It was recommended by Wes Taylor a friend who preaches in an area UMC, is highly involved in community social affairs and teaches preaching in the M.Div. program at Marylhurst University near here.
She says that one of the responsibilities of the preacher is to serve in his/her function of sage. That role of sage has three parts: Preservation of Shalom, Fool Management and Character Building.
I was intrigued with the part of the pastors role which she labeled “Fool Management.” She says, “‘I thought briefly about becoming a pastor,’ confided a friend of mine. ‘But then I realized that I don’t suffer fools gladly enough.’ Part of the role of [the pastor] is to protect the community from the fools in its midst. Fools represent, to varying degrees, chaos in the community that is counter to the moral order created by God.”
She states that there are eight different Hebrew words for fools used in the book of Proverbs, (she references James Crenshaw, Old Testament Wisdom: An Introduction). She, however, only highlights three.
The pethi (simple fool-the shallow, gullible person who believes anything and everything–Proverbs 14:15). “He lacks the wisdom to stabilize his life and is therefore susceptible to evil companions.
The lutz (scorning fool-the know-it-all; the unteachable type of person-Proverbs 9:7; 13:1) “The word is often translated ‘scoffer’ or ‘scorner.’ The lutz is haughty (21:24) and delights in mocking others, especially wisdom teachers (1:22). He delights in folly (1:22) and will not listen to wisdom (13:1; 15:12). His supercilious arrogance (21:24) sets the whole community on edge (22:10; 29:8)…. Heraclitus, a philosopher of the fifth century B.C.E. once said, with reference to his opponents, that the opposite of wisdom is not stupidity, but knowing it all. The lutz know it all and has nothing to learn from God or other people.”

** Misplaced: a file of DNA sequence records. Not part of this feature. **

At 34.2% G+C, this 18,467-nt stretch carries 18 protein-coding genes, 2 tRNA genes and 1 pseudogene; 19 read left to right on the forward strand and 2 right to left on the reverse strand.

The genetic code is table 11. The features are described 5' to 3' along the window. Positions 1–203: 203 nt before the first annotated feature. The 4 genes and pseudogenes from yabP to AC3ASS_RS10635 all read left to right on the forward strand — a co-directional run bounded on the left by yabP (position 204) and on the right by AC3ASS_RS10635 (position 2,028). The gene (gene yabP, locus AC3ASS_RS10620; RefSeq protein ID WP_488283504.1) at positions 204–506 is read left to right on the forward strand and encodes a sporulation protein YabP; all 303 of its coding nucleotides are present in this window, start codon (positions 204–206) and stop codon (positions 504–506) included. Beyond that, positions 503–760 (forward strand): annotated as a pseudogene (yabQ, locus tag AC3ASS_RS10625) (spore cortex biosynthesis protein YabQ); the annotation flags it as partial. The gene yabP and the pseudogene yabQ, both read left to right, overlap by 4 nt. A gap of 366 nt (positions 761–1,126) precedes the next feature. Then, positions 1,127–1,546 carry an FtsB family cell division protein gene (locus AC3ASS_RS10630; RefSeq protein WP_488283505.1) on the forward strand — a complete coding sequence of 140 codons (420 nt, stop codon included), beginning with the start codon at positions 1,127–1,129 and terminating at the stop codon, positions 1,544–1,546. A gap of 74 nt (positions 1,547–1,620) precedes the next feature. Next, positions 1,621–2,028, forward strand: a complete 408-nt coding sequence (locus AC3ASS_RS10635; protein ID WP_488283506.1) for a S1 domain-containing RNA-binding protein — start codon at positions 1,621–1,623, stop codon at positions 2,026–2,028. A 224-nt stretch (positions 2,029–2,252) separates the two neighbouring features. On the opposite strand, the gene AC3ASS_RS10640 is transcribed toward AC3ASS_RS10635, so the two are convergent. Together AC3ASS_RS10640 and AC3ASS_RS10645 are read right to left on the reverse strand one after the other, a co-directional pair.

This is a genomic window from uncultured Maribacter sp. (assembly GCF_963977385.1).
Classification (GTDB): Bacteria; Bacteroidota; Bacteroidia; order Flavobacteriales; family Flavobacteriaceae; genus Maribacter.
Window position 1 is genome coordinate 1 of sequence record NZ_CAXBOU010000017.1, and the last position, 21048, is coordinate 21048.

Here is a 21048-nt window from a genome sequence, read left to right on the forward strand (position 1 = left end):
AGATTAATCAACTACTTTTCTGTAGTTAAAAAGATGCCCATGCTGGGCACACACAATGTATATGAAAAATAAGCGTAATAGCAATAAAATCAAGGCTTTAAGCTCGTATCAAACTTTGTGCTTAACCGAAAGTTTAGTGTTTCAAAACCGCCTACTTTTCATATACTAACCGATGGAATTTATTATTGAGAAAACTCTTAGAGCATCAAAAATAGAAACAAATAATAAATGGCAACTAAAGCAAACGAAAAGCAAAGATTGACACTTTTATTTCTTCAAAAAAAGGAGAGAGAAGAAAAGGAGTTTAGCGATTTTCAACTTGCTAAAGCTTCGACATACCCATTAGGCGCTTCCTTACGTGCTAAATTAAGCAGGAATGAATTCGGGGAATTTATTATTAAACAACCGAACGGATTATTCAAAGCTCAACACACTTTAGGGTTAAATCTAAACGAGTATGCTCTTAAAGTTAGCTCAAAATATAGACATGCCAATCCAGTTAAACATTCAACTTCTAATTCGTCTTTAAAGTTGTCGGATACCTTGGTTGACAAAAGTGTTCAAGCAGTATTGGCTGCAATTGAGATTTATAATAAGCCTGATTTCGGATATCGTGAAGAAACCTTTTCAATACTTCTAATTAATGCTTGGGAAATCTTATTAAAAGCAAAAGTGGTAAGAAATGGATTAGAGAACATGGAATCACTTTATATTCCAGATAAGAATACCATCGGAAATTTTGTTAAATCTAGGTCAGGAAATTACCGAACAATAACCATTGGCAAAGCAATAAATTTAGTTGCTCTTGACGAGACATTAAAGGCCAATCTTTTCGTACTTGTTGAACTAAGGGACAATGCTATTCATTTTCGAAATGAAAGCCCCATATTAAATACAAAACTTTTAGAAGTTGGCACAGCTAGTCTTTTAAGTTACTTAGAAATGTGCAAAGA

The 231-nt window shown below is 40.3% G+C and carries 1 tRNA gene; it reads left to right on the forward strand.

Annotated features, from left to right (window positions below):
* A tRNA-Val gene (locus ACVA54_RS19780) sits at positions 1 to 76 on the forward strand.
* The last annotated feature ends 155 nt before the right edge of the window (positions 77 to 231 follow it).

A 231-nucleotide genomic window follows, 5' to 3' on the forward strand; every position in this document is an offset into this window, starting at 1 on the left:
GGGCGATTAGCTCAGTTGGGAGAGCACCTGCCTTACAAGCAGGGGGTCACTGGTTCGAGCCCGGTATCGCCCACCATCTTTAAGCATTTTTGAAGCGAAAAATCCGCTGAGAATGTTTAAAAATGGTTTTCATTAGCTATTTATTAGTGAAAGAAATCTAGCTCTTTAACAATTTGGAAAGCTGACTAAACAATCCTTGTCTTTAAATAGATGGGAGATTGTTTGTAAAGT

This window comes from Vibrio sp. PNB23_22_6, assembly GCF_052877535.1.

The nabal (steadfast fool-a churlish, brutal person who cannot control his anger and who enjoys the misery of others). This is the fool who in Proverbs. 14:1 “says in his heart that there is no God.” Sensible words are out of place in his mouth (Proverbs 17:7) and he is a source of grief to his parents (Proverbs 17:21).
As McKenzie says, “In our teaching and preaching, it is important to acknowledge our own tendencies toward folly and the chaos that it brings, but also to celebrate the progress we have made on the path of wisdom.”
While I have not seen Crenshaw’s book, a website of the Advanced Training Institute International adds a couple more:
The kes-eel (Sensual Fool-who rejects the correction of parents or other authorities and seems almost determined to make wrong choices) His (or her) focus is on that which brings him/her immediate gratification or pleasure. (Proverbs 10:23; 13:19–20; 18:6-7). The book of Proverbs gives more warnings to/about this type of fool than that of any other. (Proverbs 13:30; 26:3; 19:21)
The ev-eel (Silly Fool-perverse or silly;when things go wrong for the silly fool, he becomes angry, resulting in more damage.) I don’t know that I can clearly differentiate between this type of fool and the lutz. This fool believes that his own way of thinking is right (Proverbs.12:15; 1:7; 10:21; 29:9; 7:22).
I am just getting into the book, but I have high expectations for it. The preacher’s role as sage is one that is unfamiliar to me. And if the rest of it is as intriguing as that of “Fool Management,” I know I am going to enjoy it.